3. THE answer here is to find a INDOOR place with bathroom facilities to accommodate this situation. The downtown LA MIssion seems to have a little bit better grip on how to deal with the homeless situation. Personally these folks should be given some “life skills” to try to get them off the streets. We are the richest nation on the planet and have the largest per capita homeless in the world! WHY is that? How about some job training skills classes? Instead of just feeding them, try to HELP them as a total person! More help from places like Goodwill Industries and the Salvation Army.

  4. WehoGuy – I have a problem with a few things you said. First of all ” I gave up trying to work with him when I sensed that his motives were not so much helping the homeless as it was trying to annoy and control the neighborhood.” You SENSED his motives? He wouldn’t be there day after day feeding these people if he didn’t want to help the homeless. If you SENSED any other motive, it is on you. I don’t think for one second that annoying and controlling the neighborhood is on anyone’s mind but yours.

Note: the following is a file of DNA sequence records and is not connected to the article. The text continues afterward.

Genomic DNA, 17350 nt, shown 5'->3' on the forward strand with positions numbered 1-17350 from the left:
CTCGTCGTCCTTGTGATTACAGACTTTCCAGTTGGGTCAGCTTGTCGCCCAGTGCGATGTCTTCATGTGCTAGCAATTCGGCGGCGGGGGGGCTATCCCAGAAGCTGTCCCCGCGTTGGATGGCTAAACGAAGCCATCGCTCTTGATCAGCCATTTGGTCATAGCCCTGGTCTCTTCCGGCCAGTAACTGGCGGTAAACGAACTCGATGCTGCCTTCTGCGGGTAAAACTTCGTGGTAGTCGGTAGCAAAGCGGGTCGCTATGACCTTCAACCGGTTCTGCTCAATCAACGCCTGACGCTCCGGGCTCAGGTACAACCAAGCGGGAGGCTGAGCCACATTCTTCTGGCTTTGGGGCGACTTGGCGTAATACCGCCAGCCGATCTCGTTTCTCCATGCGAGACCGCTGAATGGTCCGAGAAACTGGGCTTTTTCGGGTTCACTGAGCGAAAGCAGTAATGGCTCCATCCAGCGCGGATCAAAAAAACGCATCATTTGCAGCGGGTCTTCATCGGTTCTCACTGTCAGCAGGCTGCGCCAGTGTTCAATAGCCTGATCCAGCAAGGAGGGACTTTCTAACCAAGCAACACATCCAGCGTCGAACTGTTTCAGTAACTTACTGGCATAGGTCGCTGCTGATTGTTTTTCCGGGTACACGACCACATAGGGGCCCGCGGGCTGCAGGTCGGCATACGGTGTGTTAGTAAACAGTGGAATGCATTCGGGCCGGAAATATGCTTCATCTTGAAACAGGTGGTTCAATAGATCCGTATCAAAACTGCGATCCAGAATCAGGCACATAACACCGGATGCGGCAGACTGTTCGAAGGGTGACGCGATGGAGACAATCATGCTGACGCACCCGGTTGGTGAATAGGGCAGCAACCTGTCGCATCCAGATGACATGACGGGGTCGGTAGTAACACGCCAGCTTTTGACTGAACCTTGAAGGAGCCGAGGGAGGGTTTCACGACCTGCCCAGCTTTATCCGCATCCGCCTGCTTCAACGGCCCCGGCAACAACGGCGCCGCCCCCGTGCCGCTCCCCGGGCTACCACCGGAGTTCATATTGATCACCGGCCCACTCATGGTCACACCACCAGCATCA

Secondly, “they store their belongings in unlocked garages” – that is nobody’s fault but the owner of these so-called unlocked garages. If people locked their garages, the homeless would not be storing anything in them.

    Third, “These people are forced to lay in the gutters” – who is forcing them to lay in the gutter? Not to mention your comment about crossing the street. So what? They have to cross the street. People cross the street all the time. The homeless have no greater risk than anybody else of being hit.

    All in all, it sounds like YOU have a problem with the homeless feeding program being there. It doesn’t sound like you tried to work with Mr. Landreth at all. It sounds like you talked to him once and you didn’t like his response so you gave up and rail against him now.

    Why don’t you come clean and just admit that you don’t like having homeless in your area. I live on the east side of WeHo also.